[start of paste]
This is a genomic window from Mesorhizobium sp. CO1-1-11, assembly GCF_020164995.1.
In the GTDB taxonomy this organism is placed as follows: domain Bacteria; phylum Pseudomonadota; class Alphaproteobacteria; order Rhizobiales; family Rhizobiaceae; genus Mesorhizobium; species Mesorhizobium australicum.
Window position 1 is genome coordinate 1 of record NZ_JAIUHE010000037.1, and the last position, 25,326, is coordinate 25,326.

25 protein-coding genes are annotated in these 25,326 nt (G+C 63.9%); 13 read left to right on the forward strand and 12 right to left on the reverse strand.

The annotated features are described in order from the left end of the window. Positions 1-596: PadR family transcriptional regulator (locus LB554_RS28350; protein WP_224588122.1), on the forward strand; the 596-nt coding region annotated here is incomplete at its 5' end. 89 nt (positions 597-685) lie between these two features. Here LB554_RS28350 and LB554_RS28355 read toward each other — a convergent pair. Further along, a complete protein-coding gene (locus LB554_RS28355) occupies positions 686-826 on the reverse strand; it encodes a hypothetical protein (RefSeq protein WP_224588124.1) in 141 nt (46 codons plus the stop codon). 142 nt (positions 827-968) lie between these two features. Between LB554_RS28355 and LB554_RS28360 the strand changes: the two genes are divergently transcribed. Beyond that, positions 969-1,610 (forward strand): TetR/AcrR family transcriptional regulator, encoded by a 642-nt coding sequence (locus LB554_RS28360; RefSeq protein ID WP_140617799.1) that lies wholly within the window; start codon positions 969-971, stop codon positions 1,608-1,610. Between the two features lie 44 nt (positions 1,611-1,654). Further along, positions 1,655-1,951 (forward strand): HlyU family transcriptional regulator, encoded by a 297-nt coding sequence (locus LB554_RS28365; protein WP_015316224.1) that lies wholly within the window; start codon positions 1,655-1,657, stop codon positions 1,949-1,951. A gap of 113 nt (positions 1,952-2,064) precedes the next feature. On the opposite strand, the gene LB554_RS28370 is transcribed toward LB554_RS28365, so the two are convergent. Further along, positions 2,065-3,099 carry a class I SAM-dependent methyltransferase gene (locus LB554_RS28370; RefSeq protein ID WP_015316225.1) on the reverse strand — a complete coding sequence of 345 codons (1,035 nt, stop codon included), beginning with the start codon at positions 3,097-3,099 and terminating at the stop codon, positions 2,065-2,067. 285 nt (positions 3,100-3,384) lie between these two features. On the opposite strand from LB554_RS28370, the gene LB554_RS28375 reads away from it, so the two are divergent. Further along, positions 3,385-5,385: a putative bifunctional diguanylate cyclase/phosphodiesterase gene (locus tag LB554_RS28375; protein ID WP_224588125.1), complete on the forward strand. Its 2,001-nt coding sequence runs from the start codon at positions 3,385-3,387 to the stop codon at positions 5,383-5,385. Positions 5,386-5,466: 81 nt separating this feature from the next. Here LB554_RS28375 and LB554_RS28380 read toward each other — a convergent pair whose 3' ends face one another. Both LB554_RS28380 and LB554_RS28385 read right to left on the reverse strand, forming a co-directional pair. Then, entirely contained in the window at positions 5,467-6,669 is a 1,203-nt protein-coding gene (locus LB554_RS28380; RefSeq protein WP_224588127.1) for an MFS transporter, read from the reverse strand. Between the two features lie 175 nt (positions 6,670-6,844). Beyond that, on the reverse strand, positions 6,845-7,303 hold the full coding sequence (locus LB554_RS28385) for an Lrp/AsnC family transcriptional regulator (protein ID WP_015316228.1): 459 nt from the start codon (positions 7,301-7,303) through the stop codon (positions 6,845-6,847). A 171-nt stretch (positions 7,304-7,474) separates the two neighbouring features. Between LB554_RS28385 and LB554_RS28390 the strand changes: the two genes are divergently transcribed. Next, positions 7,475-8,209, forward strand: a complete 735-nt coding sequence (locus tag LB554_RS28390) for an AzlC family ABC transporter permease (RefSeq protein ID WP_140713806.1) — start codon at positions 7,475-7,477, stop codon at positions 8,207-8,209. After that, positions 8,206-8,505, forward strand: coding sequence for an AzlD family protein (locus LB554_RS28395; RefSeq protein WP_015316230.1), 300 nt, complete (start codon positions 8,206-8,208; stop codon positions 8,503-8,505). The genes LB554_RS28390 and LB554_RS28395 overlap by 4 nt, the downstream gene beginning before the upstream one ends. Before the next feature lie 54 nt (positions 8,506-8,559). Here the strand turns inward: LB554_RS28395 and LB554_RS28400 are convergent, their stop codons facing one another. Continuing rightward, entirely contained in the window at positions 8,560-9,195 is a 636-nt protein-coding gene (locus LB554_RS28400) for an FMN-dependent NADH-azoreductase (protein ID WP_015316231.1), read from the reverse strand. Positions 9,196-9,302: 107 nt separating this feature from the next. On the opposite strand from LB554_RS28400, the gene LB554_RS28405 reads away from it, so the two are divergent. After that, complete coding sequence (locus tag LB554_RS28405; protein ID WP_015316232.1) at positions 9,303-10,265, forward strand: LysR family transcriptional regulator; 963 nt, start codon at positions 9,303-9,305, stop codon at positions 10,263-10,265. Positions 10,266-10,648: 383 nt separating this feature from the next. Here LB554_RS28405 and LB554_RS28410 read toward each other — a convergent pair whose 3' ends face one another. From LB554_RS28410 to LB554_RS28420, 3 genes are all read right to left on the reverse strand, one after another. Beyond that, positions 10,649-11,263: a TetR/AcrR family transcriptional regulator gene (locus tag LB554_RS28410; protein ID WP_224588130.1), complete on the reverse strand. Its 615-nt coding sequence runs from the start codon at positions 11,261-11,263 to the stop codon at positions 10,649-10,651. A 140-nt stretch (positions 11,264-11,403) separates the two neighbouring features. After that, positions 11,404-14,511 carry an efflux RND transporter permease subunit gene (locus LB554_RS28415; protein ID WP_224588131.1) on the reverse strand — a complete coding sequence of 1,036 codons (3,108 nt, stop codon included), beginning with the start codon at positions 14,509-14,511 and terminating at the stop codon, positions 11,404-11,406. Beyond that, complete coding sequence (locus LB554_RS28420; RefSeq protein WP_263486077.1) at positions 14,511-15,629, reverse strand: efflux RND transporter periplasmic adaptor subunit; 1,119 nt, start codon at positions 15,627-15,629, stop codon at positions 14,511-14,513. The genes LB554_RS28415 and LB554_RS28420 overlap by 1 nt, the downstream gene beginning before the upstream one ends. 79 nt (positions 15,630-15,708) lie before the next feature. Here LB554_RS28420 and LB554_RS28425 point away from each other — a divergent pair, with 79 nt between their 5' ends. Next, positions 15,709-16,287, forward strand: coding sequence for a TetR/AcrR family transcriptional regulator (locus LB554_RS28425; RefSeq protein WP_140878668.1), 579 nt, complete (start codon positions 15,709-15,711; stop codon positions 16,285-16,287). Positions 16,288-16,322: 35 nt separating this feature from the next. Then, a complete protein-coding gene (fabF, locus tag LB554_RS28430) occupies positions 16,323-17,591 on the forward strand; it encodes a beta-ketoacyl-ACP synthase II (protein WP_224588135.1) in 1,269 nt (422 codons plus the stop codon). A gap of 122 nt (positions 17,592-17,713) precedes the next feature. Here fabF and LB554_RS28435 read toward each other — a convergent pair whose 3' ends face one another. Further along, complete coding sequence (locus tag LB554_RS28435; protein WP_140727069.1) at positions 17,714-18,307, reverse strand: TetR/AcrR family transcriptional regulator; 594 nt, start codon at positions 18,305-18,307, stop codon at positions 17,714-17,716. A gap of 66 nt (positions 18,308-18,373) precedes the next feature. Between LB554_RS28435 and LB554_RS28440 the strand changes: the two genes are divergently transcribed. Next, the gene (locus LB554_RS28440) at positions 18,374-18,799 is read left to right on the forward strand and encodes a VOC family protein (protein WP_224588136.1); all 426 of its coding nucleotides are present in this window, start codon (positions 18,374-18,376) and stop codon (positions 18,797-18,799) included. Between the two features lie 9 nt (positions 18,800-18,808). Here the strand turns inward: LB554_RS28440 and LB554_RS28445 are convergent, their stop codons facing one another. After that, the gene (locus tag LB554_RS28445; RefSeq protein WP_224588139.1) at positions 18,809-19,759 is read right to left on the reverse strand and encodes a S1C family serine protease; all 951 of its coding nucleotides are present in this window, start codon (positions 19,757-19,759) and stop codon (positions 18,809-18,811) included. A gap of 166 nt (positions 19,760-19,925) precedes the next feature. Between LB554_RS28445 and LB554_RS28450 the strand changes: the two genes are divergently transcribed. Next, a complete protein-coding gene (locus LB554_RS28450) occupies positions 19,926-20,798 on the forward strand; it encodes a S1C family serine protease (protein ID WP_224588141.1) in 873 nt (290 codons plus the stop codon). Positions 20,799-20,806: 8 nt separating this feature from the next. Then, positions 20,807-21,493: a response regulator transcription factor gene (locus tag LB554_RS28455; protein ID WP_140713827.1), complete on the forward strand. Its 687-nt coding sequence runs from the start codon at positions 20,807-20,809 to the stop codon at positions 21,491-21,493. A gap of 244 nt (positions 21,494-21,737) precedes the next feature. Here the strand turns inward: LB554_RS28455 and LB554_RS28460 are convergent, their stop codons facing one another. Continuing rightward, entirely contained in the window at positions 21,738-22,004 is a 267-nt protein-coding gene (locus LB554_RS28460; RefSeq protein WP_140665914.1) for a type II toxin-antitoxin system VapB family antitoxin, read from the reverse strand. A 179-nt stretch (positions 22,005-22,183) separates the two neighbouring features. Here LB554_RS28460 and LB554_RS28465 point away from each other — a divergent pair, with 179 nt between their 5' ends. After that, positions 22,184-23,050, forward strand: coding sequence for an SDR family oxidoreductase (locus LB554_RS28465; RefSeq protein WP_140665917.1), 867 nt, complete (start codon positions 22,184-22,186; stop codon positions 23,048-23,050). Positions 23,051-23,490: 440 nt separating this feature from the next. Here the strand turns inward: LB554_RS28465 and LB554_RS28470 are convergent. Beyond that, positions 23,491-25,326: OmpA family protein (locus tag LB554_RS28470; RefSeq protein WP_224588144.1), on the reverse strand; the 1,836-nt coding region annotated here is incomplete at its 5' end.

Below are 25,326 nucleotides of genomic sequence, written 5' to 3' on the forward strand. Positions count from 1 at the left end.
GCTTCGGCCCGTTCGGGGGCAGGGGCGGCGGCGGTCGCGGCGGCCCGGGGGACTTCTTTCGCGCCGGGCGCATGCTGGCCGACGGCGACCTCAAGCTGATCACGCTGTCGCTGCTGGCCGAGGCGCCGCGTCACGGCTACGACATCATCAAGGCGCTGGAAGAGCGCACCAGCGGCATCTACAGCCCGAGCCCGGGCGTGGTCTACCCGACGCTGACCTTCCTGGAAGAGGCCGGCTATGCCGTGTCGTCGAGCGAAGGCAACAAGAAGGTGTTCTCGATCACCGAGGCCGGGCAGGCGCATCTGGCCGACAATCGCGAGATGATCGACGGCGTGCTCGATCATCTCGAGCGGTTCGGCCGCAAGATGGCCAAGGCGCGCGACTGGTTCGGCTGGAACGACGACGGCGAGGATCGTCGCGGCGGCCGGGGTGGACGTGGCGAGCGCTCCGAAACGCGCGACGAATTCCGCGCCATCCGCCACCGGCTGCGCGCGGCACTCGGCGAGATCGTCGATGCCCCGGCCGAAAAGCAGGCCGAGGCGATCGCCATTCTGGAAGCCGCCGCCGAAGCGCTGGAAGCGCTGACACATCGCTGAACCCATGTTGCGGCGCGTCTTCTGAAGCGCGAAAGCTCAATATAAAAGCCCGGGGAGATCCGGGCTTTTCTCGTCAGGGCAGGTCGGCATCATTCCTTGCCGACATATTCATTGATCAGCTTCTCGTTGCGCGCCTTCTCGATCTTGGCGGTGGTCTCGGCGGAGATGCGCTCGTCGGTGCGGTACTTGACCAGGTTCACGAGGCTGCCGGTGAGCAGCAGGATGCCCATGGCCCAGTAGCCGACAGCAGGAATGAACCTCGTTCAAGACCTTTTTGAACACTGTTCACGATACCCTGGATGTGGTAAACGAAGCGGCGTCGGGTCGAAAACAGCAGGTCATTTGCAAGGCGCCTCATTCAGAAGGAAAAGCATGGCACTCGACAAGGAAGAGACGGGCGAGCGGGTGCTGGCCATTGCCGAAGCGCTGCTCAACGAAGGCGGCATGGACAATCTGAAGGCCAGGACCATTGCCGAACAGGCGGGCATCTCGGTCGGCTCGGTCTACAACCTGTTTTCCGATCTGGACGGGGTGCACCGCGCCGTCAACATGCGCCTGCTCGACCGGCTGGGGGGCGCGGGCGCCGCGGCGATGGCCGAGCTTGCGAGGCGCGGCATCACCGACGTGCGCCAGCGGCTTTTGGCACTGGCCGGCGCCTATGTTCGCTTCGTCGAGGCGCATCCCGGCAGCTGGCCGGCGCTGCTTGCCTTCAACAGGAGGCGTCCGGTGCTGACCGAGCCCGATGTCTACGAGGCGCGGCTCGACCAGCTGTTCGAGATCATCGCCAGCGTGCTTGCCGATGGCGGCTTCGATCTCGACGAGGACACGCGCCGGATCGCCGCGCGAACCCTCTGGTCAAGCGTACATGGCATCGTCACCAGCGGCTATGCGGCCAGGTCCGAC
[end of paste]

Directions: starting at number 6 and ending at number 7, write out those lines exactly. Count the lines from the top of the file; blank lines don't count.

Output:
Below are 25,326 nucleotides of genomic sequence, written 5' to 3' on the forward strand. Positions count from 1 at the left end.
GCTTCGGCCCGTTCGGGGGCAGGGGCGGCGGCGGTCGCGGCGGCCCGGGGGACTTCTTTCGCGCCGGGCGCATGCTGGCCGACGGCGACCTCAAGCTGATCACGCTGTCGCTGCTGGCCGAGGCGCCGCGTCACGGCTACGACATCATCAAGGCGCTGGAAGAGCGCACCAGCGGCATCTACAGCCCGAGCCCGGGCGTGGTCTACCCGACGCTGACCTTCCTGGAAGAGGCCGGCTATGCCGTGTCGTCGAGCGAAGGCAACAAGAAGGTGTTCTCGATCACCGAGGCCGGGCAGGCGCATCTGGCCGACAATCGCGAGATGATCGACGGCGTGCTCGATCATCTCGAGCGGTTCGGCCGCAAGATGGCCAAGGCGCGCGACTGGTTCGGCTGGAACGACGACGGCGAGGATCGTCGCGGCGGCCGGGGTGGACGTGGCGAGCGCTCCGAAACGCGCGACGAATTCCGCGCCATCCGCCACCGGCTGCGCGCGGCACTCGGCGAGATCGTCGATGCCCCGGCCGAAAAGCAGGCCGAGGCGATCGCCATTCTGGAAGCCGCCGCCGAAGCGCTGGAAGCGCTGACACATCGCTGAACCCATGTTGCGGCGCGTCTTCTGAAGCGCGAAAGCTCAATATAAAAGCCCGGGGAGATCCGGGCTTTTCTCGTCAGGGCAGGTCGGCATCATTCCTTGCCGACATATTCATTGATCAGCTTCTCGTTGCGCGCCTTCTCGATCTTGGCGGTGGTCTCGGCGGAGATGCGCTCGTCGGTGCGGTACTTGACCAGGTTCACGAGGCTGCCGGTGAGCAGCAGGATGCCCATGGCCCAGTAGCCGACAGCAGGAATGAACCTCGTTCAAGACCTTTTTGAACACTGTTCACGATACCCTGGATGTGGTAAACGAAGCGGCGTCGGGTCGAAAACAGCAGGTCATTTGCAAGGCGCCTCATTCAGAAGGAAAAGCATGGCACTCGACAAGGAAGAGACGGGCGAGCGGGTGCTGGCCATTGCCGAAGCGCTGCTCAACGAAGGCGGCATGGACAATCTGAAGGCCAGGACCATTGCCGAACAGGCGGGCATCTCGGTCGGCTCGGTCTACAACCTGTTTTCCGATCTGGACGGGGTGCACCGCGCCGTCAACATGCGCCTGCTCGACCGGCTGGGGGGCGCGGGCGCCGCGGCGATGGCCGAGCTTGCGAGGCGCGGCATCACCGACGTGCGCCAGCGGCTTTTGGCACTGGCCGGCGCCTATGTTCGCTTCGTCGAGGCGCATCCCGGCAGCTGGCCGGCGCTGCTTGCCTTCAACAGGAGGCGTCCGGTGCTGACCGAGCCCGATGTCTACGAGGCGCGGCTCGACCAGCTGTTCGAGATCATCGCCAGCGTGCTTGCCGATGGCGGCTTCGATCTCGACGAGGACACGCGCCGGATCGCCGCGCGAACCCTCTGGTCAAGCGTACATGGCATCGTCACCAGCGGCTATGCGGCCAGGTCCGAC